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Kim Waters

Kim Waters

Kim Waters may look and sound like a city-slick loverman, but deep down he’s a country boy. Born in the small Maryland town of Havre de Grace, the saxophonist currently lives five minutes from there in the quaint town of Aberdeen with his wife, Penny, and his twin 13-year-old daughters, Kimberly and Kayla. As a child, Waters spent much of his life in the neighboring community of Churchfield with his parents, five brothers and two sisters. “Everyone is still in the area,” says the soft-spoken Waters. “Usually on Sundays, when everybody’s in town, we all get together.”

We’re sitting in Waters’ family room, which looks like a local watering hole, well-stocked with liquor and snacks, an elevated television, a slot machine and a jukebox. Adjacent to the tinsel and holiday-lights trimmed bar hang a few velveteen erotic paintings that wouldn’t look out of place in the 1973 blaxploitation flick The Mack. “This was actually a garage,” Waters says, surveying the room. “My father-in-law is a carpenter, and he suggested that we expand this space; so we knocked out the wall and built this bar. Everybody has a good time here, but the bar is strictly for family and friends.”

Given that Waters’ living quarters feature a full basketball court, a wood shop and a deck that holds 20 people, it comes to no surprise that this is where the family congregates for holidays. “This is actually the house my wife grew up in,” Waters says. “Once we moved in, we just kind of rearranged everything.”

All that space provides ample room for the Waters family to engage in some impromptu jam sessions. In addition to Kim’s brother James, who holds down the bass spot in his band, another brother, Eric, plays drums. With so much music running in their blood, it’s easy to assume that the kids inherited it directly from mom and dad. “My mother sang in the gospel choir at church, but she never took it seriously,” Waters says. “My father loved jazz and Barry White.” Along with the maestro of bedroom music, the Waters brothers really got heavily into David Sanborn and Grover Washington Jr., and they eventually formed their own band, Phase.

Waters initially started out on violin but later switched to, in his words, the “more manly” saxophone. An all-star basketball point guard at C. Milton Wright High School, Waters had several offers from major colleges to pursue sports, but he chose music instead. Before attending Hartford Community College, he studied with saxophonist Mickey Fields, who used to sneak a 16-year-old Kim into all the Baltimore-area jazz clubs. After only about a year and half of college, Waters went on the road with R&B saxophonist Byrd Pressley. “It was like a show band,” Waters says. “We were doing cabarets and casinos. We didn’t get a chance to do a lot of jazz.” Pressley’s band also featured Waters’ brothers and their childhood buddy, Cyrus Chestnut. “Cyrus played with us for about three years, before his first big gig with Jon Hendricks,” Waters says.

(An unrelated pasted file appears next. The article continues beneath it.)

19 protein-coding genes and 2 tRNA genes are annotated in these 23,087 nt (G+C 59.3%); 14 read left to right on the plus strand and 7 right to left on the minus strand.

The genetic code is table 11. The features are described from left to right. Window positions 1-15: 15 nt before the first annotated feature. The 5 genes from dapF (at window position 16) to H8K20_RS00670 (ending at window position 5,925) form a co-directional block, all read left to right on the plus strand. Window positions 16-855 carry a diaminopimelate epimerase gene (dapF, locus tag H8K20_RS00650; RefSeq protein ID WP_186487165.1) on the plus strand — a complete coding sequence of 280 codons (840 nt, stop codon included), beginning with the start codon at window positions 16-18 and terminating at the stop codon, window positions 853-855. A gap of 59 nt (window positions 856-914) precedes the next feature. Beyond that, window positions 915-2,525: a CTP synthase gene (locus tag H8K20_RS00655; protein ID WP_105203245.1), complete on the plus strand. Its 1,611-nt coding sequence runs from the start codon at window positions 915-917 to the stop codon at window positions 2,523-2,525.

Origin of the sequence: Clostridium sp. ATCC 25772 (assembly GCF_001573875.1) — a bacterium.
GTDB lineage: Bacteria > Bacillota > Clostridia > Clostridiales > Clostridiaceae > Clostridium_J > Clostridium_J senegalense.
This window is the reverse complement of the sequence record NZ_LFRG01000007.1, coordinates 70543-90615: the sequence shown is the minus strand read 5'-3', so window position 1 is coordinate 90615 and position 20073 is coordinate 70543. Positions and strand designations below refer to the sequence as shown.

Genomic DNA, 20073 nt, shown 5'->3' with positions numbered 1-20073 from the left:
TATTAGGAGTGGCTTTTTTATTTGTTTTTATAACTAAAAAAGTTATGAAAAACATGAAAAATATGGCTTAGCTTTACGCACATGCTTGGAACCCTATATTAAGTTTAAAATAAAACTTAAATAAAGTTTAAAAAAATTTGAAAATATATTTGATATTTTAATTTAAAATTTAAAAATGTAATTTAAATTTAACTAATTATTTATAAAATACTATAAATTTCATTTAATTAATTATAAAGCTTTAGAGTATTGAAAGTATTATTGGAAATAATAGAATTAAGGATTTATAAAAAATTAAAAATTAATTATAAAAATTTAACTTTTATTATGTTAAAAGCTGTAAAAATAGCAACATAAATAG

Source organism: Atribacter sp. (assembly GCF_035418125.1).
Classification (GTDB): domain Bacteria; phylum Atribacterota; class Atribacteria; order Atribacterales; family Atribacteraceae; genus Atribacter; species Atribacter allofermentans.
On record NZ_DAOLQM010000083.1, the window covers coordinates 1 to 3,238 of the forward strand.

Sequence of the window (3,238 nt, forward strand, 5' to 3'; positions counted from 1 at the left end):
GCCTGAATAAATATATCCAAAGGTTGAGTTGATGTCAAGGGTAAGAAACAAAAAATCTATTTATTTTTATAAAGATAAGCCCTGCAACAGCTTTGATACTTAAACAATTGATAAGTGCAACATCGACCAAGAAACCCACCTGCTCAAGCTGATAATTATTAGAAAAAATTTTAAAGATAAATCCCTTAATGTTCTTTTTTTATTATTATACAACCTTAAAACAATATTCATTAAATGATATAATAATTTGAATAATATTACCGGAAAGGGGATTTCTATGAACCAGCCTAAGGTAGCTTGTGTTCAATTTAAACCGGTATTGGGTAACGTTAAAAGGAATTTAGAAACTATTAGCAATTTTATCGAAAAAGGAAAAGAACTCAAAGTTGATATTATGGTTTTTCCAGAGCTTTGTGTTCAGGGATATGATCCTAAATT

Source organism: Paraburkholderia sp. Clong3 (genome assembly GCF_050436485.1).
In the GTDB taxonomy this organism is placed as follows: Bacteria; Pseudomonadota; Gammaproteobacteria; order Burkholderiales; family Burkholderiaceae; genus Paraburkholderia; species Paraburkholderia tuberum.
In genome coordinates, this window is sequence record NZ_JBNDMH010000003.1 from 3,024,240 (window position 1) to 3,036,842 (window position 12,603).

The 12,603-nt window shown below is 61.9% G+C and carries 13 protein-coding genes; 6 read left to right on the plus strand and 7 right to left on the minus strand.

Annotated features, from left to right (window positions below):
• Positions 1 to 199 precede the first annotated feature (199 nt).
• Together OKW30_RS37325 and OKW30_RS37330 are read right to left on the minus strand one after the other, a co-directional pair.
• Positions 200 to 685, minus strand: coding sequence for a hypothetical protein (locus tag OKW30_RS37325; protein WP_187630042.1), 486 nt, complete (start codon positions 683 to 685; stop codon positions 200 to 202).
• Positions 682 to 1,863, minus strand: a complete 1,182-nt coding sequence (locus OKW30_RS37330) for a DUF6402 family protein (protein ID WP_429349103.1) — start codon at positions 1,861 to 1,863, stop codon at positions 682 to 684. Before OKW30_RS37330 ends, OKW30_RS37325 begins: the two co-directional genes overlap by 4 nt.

After playing with Pressley for a number of years, Waters retreated to his home and worked on a demo. With only a four-track recorder, a couple of keyboards and a microphone for the saxophone, he recorded four songs and sent out tapes to five record companies. Warlock (now N-Coded) dug the music, and the label re-leased his hugely successful 1989 debut, Sweet and Saxy. Channeling the sultry R&B and pop-jazz he heard during his youth, the disc established Waters as a suave melodist. Since then, he’s solidified his position as one of smooth jazz’s top players, and after a nine-year run at Warlock he joined up with Shanachie for a stream of popular discs including his newest effort, In the Name of Love.

When asked if he’ll ever leave the quiet countryside of Aberdeen for the big city lights of New York City or Los Angeles, Waters says he’s too laidback for city life. “If anything, I’ll buy a beach house out somewhere in Florida,” he says. “But this here is me–country.”


“I have two S500 Mercedes and a 1992 classic 190 Mercedes.”


“I like Italian and soul food.”


“The only time I’m into clothes is when I’m on stage. In the summertime, I’m usually in T-shirts and jeans.”


“I can’t say that I go to movies a lot, because DVDs come out so quickly. I try to buy all the DVDs that I can so that my daughters will have a stock when they get older. The most recent DVD I bought was Biggie and Tupac.”


“Dave Chappelle’s show. That guy’s a riot. Man, if he doesn’t win an award, then somebody’s crazy.”


“Basketball, this year, is a toss-up. It’s definitely not the L.A. Lakers. Sacramento and Dallas look good, but my team is always the Chicago Bulls.”


“I got the Macintosh G4 in my studio, which runs my whole recording system.”


“The last book I read was the Quincy Jones autobiography.”

Originally Published